In early March I started thinking about my dad – he was getting ready to turn 90 years old. I haven’t seen him in several years – since his and his wife’s last trip from Florida to Texas around Christmas. Age and some illnesses have curtailed their long road trips so I knew that they probably wouldn’t be back for a visit. Wishing there was some way I could see him around his birthday, I thought about how I could pull it off – especially with all my responsibilities at home plus my college course. I thought about checking for an inexpensive flight – but I wasn’t sure what the nearest airport would be and really didn’t want to add the expense of a rental car or having my dad drive any distance to pick me up. I went to sleep that night thinking that I’d think some more about it in the days to come. The next morning I woke up with the thought that it would sure be nice if my sister also decided she wanted to see Dad on his birthday and perhaps we could ride together. Our road trips have become famous (if only between ourselves)! As I was thinking about it, I checked my email and saw that she had sent me one about 30 minutes before. Her first sentence said that we needed to take a road trip to see Dad for his birthday because of his birthday and the second sentence mentioned that it felt like she’d been hit over the head with a hammer with that thought while she was out walking her dog. Sister ESP!
So with the opportunity, I made the necessary arrangements and she contacted Dad to let him know that we would like to come to visit him – there’s no way you surprise a 90 year old man like that. I’m not sure who was more excited – my sister and I or our dad.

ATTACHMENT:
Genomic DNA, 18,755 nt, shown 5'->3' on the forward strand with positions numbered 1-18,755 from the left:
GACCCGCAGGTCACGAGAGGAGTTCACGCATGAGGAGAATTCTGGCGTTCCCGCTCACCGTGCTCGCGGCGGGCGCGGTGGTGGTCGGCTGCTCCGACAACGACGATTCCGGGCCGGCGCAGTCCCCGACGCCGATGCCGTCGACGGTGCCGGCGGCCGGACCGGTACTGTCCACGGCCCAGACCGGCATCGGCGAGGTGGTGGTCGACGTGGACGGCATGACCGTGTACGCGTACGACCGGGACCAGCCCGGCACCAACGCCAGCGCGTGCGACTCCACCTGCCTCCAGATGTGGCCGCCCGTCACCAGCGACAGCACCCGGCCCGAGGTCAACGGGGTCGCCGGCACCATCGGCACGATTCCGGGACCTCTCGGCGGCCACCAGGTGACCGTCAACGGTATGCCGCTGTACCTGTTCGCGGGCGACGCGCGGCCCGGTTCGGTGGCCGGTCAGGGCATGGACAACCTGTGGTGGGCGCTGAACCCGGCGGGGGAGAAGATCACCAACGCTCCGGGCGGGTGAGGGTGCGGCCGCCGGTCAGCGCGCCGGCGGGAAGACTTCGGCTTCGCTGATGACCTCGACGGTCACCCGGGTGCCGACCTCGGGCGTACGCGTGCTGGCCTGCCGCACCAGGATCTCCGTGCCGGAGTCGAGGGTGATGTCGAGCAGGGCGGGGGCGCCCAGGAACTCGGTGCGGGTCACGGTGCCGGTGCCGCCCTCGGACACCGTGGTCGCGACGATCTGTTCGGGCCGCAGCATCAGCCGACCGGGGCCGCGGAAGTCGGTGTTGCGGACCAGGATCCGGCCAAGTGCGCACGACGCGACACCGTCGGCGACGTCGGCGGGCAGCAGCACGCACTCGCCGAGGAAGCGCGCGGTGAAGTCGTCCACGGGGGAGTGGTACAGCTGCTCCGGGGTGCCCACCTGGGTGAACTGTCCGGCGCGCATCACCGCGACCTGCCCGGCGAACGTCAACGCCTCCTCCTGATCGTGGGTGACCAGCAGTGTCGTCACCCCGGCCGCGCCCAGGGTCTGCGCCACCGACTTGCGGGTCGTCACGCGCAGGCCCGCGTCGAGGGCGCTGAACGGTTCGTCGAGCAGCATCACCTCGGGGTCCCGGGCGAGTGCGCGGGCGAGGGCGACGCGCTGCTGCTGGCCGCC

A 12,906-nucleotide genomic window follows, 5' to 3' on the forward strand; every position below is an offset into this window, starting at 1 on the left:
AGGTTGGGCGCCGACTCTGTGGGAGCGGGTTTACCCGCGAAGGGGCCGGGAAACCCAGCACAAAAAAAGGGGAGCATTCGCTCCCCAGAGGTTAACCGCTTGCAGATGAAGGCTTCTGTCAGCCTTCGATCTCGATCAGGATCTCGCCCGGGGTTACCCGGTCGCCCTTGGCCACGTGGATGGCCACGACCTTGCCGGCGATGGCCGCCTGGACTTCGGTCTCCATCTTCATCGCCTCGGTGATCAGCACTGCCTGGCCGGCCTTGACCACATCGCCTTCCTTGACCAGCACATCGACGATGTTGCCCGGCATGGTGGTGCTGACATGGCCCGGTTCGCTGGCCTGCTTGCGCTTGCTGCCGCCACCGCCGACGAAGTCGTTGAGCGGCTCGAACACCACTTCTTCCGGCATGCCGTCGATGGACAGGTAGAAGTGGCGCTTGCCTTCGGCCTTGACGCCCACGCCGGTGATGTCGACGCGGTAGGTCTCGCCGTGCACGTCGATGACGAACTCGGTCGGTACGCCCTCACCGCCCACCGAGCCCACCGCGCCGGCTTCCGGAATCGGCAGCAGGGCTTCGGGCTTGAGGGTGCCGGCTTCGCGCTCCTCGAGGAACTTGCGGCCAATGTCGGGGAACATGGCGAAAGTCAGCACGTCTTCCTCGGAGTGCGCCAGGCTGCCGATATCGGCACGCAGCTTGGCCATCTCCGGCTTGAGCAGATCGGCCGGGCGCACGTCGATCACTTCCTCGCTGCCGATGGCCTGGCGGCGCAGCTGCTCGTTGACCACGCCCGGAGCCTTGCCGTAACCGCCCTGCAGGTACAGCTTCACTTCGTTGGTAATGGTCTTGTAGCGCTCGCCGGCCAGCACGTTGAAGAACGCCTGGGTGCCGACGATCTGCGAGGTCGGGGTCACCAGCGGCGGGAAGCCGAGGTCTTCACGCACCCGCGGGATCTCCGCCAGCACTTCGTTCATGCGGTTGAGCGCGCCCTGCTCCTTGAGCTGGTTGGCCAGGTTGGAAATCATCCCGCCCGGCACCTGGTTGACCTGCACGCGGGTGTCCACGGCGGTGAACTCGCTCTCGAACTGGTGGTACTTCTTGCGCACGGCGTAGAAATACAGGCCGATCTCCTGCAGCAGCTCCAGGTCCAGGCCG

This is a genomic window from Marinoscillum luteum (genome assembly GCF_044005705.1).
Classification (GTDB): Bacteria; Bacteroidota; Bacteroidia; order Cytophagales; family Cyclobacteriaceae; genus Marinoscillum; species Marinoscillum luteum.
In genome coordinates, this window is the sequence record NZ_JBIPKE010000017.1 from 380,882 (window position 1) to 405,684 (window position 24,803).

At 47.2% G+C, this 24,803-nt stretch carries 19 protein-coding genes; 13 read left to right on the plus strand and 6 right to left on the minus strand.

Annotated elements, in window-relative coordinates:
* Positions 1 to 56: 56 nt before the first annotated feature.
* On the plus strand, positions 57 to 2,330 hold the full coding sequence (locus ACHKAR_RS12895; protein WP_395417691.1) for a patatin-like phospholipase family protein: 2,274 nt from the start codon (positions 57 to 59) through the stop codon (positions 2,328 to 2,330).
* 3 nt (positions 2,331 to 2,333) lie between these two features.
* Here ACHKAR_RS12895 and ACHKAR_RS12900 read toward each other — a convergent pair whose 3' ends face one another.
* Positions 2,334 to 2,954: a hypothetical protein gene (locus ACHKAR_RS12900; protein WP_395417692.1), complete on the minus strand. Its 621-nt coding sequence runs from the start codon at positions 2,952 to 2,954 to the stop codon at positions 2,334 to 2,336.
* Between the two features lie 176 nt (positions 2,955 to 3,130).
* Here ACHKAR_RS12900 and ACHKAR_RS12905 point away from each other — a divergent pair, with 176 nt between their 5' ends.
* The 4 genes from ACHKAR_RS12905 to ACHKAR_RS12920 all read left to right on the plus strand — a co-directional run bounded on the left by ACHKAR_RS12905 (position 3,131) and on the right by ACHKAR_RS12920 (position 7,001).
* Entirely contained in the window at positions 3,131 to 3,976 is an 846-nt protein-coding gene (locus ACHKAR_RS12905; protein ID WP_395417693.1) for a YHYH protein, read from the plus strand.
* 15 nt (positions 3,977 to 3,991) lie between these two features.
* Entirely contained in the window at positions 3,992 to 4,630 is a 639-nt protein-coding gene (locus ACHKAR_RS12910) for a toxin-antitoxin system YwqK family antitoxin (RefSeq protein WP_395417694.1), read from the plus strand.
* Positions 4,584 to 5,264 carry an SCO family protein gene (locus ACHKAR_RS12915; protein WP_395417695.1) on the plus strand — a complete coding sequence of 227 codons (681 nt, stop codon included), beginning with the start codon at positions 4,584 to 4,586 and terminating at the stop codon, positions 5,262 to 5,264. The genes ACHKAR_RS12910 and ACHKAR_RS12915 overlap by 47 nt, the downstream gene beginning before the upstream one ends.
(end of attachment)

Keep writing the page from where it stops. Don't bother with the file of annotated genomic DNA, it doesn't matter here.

So last Thursday morning she picked me up and by 7:30 am we were on the road going east toward Florida. We traveled through Louisiana – even going through the town of the airport I’d seen briefly back in early September 2001. Then on through Mississippi and we stopped for the night on the east side of Mobile, Alabama. We arrived at our Dad’s about early afternoon on Friday. My sister has been to his home a few times. I have never been to Florida – it was never a state I really wanted to visit.
The next day my sister’s daughter – who is only a few years younger than me – drove down from her new home a few hours from Dad’s and spent the rest of the weekend with all of us. They took us out each evening to the club they go to and the meals fixed at the house were delicious. We talked and visited and took pictures and relaxed!
My dad’s birthday was the day we left so we all went out to breakfast that morning to celebrate. He had not wanted a birthday cake or party or any fuss and at his age, he can get or not get what he wants. Yet I ask you – does he really look like he’s 90?
Dad and I
Leaving was bittersweet. Not knowing if I’d be able to get back and see him soon but so very thankful I had the opportunity to spend just a few days with him.
Where do your travels take you?
Posted in Life and Death, news, personal, Photographs, stories, tagged Amore, Bookless, Coshocton, Coshocton Tribune, genealogy, newspaper, Ohio, Photographs, photos, Roscoe, Salvation Army, Simon, Werts on March 15, 2011 | 2 Comments »
Mary Angeline Werts Amore
Mary Angeline Werts was born to William Washington Werts and Louisa Bookless on February 16, 1855 in Linton Township, Coshocton County, Ohio. Her father died when she was two years old leaving Lousia to raise Mary and her older brother, George. In the 1860 Census both children are living with others. In 1961 Louisa married John Simon and three years later they had a daughter, Sarah Ellen. On December 14, 1872, Mary married William Henry Amore. In 1881 Mary lost her brother, George.